One patient, Angela Carder, actually died along with her baby when physicians decided to operate despite the fact that a c-section posed considerable risk to both the cancer patient and her pregnancy. In her case, medical evidence illustrated that providers made preemptive decisions without consulting her regular physician, and her family took the matter to court in what ultimately became tense legal proceedings as one side argued for the autonomy of pregnant patients while the other suggested that the life of a fetus should take precedence over the pregnant patient.
These situations are part of a disturbing national "fetal rights" trend that's creeping across conservative states but trickling into some liberal ones as well. In addition to laws that attempt to criminalize pregnant patients for engaging in behaviors believed to endanger pregnancies, some states are also attempting to pass fetal "personhood" laws, which would ensure that a developing pregnancy is treated as legally equivalent to a living human being.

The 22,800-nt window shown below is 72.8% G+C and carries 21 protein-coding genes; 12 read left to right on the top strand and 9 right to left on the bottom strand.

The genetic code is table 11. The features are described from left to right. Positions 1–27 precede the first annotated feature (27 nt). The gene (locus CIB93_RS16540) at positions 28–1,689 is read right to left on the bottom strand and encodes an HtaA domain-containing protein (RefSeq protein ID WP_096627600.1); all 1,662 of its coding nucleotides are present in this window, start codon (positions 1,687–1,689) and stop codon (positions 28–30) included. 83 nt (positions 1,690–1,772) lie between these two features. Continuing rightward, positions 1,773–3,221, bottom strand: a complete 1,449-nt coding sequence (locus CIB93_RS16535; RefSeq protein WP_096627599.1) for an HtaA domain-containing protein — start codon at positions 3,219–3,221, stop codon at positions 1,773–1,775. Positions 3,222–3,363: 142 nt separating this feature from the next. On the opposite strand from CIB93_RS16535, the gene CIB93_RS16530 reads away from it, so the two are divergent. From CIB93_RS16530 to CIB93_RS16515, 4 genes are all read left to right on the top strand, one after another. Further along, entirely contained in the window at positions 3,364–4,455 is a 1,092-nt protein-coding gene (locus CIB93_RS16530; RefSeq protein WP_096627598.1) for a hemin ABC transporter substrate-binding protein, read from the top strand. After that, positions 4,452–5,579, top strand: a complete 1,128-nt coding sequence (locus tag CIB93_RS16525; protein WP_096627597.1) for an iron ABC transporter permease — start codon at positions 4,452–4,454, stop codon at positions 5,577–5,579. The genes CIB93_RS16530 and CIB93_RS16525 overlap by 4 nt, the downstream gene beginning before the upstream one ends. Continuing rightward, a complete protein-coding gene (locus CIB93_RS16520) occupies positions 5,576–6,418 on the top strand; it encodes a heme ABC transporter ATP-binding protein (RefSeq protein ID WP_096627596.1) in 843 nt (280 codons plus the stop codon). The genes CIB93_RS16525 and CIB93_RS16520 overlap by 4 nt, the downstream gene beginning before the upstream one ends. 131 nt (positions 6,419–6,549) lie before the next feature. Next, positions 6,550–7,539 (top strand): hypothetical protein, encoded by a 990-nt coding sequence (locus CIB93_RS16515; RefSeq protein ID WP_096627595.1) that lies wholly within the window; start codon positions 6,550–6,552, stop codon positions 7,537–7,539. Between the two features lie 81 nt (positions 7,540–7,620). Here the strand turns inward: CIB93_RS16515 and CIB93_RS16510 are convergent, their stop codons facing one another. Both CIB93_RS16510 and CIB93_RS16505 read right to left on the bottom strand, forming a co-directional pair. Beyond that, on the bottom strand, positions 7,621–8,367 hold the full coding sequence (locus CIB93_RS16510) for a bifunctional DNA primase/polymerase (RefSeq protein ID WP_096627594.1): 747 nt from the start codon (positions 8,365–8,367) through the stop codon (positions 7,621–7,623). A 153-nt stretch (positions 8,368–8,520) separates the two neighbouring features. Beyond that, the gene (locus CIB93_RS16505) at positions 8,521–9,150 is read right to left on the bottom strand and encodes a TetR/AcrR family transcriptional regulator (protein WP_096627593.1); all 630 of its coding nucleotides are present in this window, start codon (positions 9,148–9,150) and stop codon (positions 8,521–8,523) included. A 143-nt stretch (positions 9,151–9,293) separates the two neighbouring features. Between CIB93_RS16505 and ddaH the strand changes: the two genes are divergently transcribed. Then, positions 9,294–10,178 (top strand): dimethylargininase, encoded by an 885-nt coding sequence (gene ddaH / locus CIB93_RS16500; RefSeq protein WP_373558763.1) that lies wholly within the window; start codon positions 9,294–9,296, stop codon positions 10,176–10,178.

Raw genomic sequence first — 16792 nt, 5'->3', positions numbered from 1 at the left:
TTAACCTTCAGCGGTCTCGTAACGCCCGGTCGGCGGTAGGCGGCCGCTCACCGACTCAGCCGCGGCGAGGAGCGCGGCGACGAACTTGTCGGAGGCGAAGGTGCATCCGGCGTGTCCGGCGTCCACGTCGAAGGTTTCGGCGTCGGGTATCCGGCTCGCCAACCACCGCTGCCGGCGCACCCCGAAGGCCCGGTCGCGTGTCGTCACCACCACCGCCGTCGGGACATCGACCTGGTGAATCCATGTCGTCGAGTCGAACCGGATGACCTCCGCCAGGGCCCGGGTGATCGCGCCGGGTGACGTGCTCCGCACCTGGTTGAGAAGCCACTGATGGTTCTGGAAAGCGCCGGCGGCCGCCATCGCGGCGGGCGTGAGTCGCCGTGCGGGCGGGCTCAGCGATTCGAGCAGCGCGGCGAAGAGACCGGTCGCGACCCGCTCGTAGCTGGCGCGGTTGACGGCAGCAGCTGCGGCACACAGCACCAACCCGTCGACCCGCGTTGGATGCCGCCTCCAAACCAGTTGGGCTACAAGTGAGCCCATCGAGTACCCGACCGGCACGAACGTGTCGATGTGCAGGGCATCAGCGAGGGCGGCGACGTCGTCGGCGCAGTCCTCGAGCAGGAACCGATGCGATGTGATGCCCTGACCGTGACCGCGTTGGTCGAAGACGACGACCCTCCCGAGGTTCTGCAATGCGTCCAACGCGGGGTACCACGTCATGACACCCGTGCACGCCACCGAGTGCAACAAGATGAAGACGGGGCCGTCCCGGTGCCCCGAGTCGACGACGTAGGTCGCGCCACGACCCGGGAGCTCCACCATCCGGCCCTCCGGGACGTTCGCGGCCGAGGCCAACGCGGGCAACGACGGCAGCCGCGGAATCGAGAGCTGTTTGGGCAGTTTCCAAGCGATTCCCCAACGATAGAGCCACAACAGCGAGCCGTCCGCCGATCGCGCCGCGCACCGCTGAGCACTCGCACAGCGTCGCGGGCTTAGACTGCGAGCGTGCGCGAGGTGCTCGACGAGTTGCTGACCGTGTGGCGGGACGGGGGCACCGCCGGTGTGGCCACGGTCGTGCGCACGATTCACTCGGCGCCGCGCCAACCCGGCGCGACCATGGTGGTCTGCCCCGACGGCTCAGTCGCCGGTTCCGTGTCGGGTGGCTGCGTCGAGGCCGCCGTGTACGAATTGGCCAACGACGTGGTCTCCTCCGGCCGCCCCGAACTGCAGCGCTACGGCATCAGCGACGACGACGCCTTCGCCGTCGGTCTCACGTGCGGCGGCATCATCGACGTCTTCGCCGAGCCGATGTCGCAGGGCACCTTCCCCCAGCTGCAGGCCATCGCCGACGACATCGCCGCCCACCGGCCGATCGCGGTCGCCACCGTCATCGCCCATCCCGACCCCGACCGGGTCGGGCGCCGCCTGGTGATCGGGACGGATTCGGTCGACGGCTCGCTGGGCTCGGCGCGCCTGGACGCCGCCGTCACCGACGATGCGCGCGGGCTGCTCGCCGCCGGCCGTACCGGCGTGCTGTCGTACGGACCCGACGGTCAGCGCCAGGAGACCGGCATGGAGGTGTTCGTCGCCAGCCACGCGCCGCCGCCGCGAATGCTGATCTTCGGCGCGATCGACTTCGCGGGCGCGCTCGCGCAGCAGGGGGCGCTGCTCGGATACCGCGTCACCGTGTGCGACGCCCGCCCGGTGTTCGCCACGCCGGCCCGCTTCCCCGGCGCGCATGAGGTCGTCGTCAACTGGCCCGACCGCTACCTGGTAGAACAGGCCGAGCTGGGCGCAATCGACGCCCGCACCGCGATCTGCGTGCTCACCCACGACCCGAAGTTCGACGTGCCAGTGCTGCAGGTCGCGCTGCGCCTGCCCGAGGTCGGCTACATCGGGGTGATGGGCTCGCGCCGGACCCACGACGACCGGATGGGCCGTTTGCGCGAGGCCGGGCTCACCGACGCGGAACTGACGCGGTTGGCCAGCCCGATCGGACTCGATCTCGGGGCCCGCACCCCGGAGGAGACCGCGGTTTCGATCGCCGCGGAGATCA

Such laws are rightly targeted as a cause for concern among advocates who want to preserve abortion rights, but the problem runs deeper than that.
If the life of a fetus is prioritized over that of a pregnant patient, it means that hospitals can override the needs of that patient in the interest of the fetus, whether that results in forcing a patient to carry an unwanted pregnancy, deliberately ignoring a birth plan, or keeping a patient alive in order to ensure the successful delivery of an infant, as happened in 2014 in the case of Marlise Munoz. A Texas hospital insisted that the comatose woman be kept alive because of her pregnancy. The 22-week-old fetus she was carrying had severe anomalies consistent with oxygen deprivation and an unhealthy fetal environment — likely, it wouldn't have survived to full term. Her family finally prevailed and she was allowed to pass away peacefully. Another pregnant patient was kept on life support until physicians delivered a living infant earlier this year.